5. A microphone assembly, according to claim 4, wherein said centering member comprises an elastic sound absorbing material.

6. A microphone assembly, according to claim 1, wherein said cap portion comprises a separate protective cap fitted over said microphone capsule at the end adjacent said acoustic inlet.

7. A microphone assembly, according to claim 6, wherein said collar on said protective cap forms, together with the air chamber defined between said molding and said diaphragm, a Helmholtz resonator.

8. A microphone assembly, according to claim 1, wherein said molding is flexible and includes a funnel portion which opens outwardly from said collar to a wide opening which serves as a sound inlet.

9. A microphone assembly, according to claim 1, wherein said molding is made of a resilient material such as synthetic rubber having a filler material therein to increase its internal friction.

Patent Citations
Cited PatentFiling datePublication dateApplicantTitle
US1593457 *May 14, 1924Jul 20, 1926Georges LakhovskyApparatus for the reception and transmission of sound
US2205670 *Jul 22, 1938Jun 25, 1940Associated Electric Lab IncSound translating device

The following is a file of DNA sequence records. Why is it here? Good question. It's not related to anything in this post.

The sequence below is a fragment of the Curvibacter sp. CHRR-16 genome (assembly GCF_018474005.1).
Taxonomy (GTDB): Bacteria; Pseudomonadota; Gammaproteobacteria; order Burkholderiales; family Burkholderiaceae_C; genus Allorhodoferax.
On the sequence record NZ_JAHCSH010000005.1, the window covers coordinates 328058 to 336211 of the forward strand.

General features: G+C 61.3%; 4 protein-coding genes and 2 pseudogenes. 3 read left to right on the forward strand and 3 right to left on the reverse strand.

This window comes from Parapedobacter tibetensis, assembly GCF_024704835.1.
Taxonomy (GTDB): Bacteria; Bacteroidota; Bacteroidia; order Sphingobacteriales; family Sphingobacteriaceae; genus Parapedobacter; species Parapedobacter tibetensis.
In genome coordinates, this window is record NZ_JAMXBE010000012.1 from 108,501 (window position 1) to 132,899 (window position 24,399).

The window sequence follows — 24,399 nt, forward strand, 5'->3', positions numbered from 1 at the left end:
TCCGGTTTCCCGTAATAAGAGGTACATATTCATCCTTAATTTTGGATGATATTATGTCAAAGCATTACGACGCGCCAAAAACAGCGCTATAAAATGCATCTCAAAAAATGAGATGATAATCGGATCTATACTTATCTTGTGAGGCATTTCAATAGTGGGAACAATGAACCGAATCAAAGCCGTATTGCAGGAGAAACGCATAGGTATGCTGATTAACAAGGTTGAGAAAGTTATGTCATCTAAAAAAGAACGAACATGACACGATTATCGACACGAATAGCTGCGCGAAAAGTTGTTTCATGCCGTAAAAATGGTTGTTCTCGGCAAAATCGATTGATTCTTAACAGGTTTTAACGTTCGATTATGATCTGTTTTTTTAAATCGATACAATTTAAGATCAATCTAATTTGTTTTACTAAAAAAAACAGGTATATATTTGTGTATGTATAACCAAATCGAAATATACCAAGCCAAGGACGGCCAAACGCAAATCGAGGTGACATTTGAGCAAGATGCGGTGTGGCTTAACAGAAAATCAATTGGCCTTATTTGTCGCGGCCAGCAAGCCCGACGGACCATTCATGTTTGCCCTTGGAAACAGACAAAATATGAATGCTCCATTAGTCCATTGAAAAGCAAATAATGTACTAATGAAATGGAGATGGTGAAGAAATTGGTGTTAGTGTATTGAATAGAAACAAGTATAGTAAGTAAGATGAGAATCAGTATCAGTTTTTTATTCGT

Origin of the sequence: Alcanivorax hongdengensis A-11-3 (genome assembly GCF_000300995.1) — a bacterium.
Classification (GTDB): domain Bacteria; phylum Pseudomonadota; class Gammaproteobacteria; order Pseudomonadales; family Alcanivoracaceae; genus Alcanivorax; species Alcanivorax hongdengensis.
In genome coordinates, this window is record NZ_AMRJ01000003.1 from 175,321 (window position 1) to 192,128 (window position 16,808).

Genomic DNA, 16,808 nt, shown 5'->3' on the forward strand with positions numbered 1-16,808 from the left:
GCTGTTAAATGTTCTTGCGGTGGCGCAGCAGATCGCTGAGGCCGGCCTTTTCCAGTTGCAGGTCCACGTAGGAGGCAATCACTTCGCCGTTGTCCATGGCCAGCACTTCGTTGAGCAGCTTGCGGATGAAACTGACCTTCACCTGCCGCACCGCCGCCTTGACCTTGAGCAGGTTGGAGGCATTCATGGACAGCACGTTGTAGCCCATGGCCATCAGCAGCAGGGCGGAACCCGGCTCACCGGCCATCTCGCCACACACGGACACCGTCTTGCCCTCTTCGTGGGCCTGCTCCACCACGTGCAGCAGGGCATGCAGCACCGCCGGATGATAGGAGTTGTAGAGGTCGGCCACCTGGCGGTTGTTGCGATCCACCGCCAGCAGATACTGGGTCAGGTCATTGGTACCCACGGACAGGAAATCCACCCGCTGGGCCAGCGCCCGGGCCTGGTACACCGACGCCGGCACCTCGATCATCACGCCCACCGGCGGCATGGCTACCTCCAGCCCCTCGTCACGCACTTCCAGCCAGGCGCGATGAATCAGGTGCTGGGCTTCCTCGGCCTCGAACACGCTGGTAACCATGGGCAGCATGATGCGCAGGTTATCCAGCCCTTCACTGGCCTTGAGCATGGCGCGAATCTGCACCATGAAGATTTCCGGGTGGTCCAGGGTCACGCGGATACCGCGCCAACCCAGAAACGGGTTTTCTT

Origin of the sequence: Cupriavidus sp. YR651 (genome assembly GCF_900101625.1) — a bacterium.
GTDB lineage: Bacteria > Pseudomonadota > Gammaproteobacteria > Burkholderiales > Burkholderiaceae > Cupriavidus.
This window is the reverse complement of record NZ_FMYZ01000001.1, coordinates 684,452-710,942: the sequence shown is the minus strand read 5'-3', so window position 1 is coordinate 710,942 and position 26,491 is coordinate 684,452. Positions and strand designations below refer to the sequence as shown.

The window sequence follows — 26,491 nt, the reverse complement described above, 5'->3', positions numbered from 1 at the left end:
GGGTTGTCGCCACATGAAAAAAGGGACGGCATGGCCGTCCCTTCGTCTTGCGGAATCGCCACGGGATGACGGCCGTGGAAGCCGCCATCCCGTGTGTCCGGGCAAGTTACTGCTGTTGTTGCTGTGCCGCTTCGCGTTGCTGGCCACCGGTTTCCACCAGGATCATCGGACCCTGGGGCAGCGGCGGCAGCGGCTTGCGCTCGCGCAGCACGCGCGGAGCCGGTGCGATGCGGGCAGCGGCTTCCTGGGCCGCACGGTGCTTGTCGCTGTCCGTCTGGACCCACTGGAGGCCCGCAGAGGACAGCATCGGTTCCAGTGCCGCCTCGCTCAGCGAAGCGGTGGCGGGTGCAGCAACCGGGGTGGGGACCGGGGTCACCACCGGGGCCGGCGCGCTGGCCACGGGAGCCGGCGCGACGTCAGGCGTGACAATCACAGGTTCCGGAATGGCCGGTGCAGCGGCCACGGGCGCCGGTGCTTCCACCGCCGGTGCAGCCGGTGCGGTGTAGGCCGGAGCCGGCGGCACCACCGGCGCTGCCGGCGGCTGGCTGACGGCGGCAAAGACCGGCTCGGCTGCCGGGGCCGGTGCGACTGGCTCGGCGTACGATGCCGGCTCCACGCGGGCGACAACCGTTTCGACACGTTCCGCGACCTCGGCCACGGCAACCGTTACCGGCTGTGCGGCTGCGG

US3240883 *May 25, 1961Mar 15, 1966Shure BrosMicrophone
*DE1222116A Title not available
DE1279753B *Oct 28, 1961Oct 10, 1968Sennheiser ElectronicDynamisches Mikrofon mit Richtwirkung
Referenced by
Citing PatentFiling datePublication dateApplicantTitle
US3944759 *Nov 27, 1973Mar 16, 1976U.S. Philips CorporationMicrophone provided with a cylindrically shaped microphone cartridge
US4006371 *Mar 20, 1975Feb 1, 1977Whitewater Electronics, Inc.Electroacoustical transducer comprising piezoelectric element
US4038502 *Mar 19, 1975Jul 26, 1977Motorola, Inc.Acoustic coupling structure for microphone
US4113999 *Nov 20, 1975Sep 12, 1978Warren A. SturmHand held communications microphone
US4628525 *Mar 7, 1985Dec 9, 1986Victor Company Of Japan, Ltd.M-S type stereophonic microphone
US5060206 *Sep 25, 1990Oct 22, 1991Allied-Signal Inc.Marine acoustic aerobuoy and method of operation
US7606385 *Mar 17, 2005Oct 20, 2009Kabushiki Kaisha Audio-TechnicaUnidirectional dynamic microphone
US7760896Jan 19, 2006Jul 20, 2010Gabor MedveczkyMicrophone mount
US8634572 *Oct 7, 2005Jan 21, 2014Louis Fisher Davis, Jr.Method and apparatus for ambient sound therapy user interface and control system
US20060153399 *Oct 7, 2005Jul 13, 2006Davis Louis F JrMethod and apparatus for ambient sound therapy user interface and control system
EP0058422A2 *Feb 25, 1980Aug 25, 1982Australasian Training Aids (Pty) Ltd.A shock or pressure wave detecting transducer assembly
WO1989004106A1 *Sep 20, 1988May 5, 1989Acs CommunicationsAcoustic filter microphone cup
WO2006076690A2 *Jan 13, 2006Jul 20, 2006Louis Fisher Davis JrMethod and apparatus for ambient sound therapy user interface and control system
Classifications
U.S. Classification381/353, 381/360, 181/198
International ClassificationH04R1/08
Cooperative ClassificationH04R1/08
European ClassificationH04R1/08